Jordan Gogos and his amazing Technicolor dreamscape
When I interviewed Jordan Gogos last year ahead of his Fashion Week debut, his energy was infectious. He was like a kid in a candy store to start his fashion career in the halls of Australia’s premier fashion event. Resplendent with colorful, glued-on pieces of his own creation, he even seemed a little bewildered to be there. Today, a year later, with his label Iordanes Spyridon Gogos, he presents his second show. An electrifying artistic rave-parade in collaboration with the Powerhouse Museum in Sydney.
Besides the endearing humility of Gogos, it was his focus on collaboration that really struck me. His method of removing the idea of a single visionary and sharing the process and spotlight with a host of complementary creators was refreshing and exciting. Gogos creates its seasons alongside numerous design partners. This year they were offered a ‘castle’ theme and from there they worked to create a wild but cohesive show. It’s a crossover of creativity that we see very little of in the industry and, in fact, this art and fashion installation runway was the very first Powerhouse Fashion Week show in 142 years of running. story.
The caliber of the 60-member roster included industry legend and spirit of bright colors, Jenny Kee who walked in her own design as well as Sydney’s uber label Albus Lumen and Aboriginal center Pormpuraaw Art.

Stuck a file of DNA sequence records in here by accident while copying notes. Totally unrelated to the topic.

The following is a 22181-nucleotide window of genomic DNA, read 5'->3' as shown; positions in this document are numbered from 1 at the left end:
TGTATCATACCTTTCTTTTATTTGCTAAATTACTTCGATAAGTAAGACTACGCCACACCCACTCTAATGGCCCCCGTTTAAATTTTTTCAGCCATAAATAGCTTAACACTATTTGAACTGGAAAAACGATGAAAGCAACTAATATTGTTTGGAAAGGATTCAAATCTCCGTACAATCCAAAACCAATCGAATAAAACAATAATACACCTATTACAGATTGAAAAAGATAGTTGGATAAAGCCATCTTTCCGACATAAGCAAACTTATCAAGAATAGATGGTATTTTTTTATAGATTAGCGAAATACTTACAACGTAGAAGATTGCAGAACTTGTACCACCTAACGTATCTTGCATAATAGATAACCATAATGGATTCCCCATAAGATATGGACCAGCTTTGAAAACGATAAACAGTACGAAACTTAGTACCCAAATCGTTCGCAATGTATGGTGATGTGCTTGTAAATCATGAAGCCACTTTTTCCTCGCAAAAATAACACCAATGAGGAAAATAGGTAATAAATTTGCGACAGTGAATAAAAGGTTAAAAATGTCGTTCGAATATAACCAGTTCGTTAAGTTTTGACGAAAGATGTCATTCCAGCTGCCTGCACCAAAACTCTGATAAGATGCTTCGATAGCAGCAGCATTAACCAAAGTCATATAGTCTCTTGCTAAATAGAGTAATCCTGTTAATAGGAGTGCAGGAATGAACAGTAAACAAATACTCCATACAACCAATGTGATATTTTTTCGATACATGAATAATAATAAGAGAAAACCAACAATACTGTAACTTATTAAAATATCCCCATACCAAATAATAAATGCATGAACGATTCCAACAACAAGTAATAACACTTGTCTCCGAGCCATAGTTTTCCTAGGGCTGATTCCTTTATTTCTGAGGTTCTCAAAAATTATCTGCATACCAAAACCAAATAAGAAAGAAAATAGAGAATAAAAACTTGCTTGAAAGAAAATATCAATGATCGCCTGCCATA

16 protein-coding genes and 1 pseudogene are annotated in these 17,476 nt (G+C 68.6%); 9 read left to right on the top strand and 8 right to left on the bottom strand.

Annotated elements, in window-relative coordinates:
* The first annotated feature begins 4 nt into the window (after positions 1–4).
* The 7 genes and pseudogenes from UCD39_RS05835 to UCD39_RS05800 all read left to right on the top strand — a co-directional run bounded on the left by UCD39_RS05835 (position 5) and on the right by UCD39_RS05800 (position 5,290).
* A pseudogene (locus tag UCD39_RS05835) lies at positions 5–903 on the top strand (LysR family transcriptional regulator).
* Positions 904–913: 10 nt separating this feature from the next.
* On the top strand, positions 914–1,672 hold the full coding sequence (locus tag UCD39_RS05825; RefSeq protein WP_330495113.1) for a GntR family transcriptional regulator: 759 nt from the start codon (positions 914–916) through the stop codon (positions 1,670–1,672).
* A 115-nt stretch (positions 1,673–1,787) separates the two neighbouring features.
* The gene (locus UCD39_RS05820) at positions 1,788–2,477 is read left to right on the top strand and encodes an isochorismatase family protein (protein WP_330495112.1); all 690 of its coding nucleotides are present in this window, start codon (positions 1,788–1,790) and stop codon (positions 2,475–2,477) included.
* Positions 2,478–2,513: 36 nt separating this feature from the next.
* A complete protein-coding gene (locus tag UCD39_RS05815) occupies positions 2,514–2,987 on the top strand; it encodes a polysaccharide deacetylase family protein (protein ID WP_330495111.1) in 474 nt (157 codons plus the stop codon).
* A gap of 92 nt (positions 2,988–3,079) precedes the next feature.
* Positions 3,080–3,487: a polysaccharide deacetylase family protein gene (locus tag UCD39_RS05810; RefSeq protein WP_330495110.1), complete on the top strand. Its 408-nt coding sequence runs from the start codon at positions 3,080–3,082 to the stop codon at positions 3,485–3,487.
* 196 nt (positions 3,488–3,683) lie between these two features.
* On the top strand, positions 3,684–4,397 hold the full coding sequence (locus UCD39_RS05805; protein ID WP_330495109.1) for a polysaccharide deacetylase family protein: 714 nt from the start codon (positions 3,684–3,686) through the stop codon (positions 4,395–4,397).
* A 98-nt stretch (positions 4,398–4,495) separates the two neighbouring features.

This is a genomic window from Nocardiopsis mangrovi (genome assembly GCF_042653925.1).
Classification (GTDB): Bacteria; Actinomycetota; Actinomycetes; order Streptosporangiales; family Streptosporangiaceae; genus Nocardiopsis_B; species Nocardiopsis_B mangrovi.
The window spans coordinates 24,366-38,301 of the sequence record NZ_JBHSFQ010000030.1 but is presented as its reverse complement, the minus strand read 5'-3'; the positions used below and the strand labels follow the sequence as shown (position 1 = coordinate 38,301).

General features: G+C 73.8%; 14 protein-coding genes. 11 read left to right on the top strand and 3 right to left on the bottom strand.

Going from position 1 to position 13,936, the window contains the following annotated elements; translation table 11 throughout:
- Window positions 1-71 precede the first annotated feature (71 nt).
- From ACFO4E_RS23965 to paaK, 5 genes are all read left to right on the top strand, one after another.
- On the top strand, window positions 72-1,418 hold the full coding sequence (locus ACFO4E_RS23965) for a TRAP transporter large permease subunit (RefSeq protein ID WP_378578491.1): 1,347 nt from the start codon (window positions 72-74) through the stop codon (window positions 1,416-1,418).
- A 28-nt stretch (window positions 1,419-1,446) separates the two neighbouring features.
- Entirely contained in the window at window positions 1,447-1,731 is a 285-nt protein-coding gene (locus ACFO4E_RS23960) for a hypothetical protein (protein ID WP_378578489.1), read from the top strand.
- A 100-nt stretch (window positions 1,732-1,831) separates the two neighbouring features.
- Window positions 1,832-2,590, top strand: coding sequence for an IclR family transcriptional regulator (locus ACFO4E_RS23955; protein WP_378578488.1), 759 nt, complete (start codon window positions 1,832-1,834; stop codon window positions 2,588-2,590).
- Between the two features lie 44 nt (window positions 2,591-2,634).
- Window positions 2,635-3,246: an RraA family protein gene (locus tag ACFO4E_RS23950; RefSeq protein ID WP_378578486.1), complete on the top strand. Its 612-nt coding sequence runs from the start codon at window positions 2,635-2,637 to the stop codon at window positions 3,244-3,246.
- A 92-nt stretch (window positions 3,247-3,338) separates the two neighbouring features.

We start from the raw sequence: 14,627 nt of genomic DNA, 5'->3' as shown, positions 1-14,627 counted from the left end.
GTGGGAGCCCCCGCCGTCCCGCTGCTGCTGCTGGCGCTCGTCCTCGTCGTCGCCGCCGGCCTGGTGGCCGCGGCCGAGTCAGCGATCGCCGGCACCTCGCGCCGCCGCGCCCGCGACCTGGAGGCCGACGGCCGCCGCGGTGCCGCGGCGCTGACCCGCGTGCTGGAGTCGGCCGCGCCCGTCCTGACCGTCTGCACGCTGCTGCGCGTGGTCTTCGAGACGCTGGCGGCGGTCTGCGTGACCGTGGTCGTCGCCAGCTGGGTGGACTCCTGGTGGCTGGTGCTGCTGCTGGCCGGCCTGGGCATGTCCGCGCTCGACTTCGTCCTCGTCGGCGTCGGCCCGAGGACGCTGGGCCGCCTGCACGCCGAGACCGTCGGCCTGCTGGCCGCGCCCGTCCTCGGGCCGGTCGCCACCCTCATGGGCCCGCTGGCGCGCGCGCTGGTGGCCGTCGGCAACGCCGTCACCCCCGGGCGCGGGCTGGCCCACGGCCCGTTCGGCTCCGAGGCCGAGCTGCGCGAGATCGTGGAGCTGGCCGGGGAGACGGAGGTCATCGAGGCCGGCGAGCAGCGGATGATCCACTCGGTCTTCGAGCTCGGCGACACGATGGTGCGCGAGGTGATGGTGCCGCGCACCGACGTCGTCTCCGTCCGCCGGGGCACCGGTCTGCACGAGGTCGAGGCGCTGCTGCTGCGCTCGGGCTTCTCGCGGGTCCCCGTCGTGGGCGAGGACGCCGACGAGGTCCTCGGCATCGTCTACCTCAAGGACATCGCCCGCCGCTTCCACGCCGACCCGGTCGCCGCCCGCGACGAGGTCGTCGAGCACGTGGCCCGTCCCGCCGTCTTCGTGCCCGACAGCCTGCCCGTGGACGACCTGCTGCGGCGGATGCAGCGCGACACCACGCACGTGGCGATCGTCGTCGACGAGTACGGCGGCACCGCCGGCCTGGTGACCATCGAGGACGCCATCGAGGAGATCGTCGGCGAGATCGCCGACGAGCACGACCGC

The show itself, in its psychedelic grandeur, broke the rules. A slash show slash party, this Gogos x Powerhouse experience took no pleasure in exclusivity and instead promoted it publicly ahead of the event. Maybe that feeling of love is part of why the label itself is so jovial and why you want to wish them well. The other reason is that Gogos’ card art is totally liberating. His vision of this super storm in rainbow patchwork, his Surprising Deconstructed Technicolor dream coat, its fantastic castle – tells a relatable story of power and presence. Using a Trojan Horse as a metaphor, he carried out the theme through graffiti-scribbled mega-marbles that ranged from little handkerchief dresses to cosplay tulip skirts as well as clownish pom-pom shrugs, party hats harlequin, uneven vests, metallic cowboy pants, and chewy equine mega-accessories.
The synchronicity between the Powerhouse Museum and Gogos is a dream. Having Gogos as your designer-in-residence not only benefits both parties, but offers encouragement to all those design students who are working to have their wearable art realized on the world stage. Although Gogos’ collections are still referred to as “wearables” and not commercial fashion, this year’s outstanding reception should prove that when and if he produces ready-to-wear, so many of us are in his corner. And what a fabulous and fun place it is.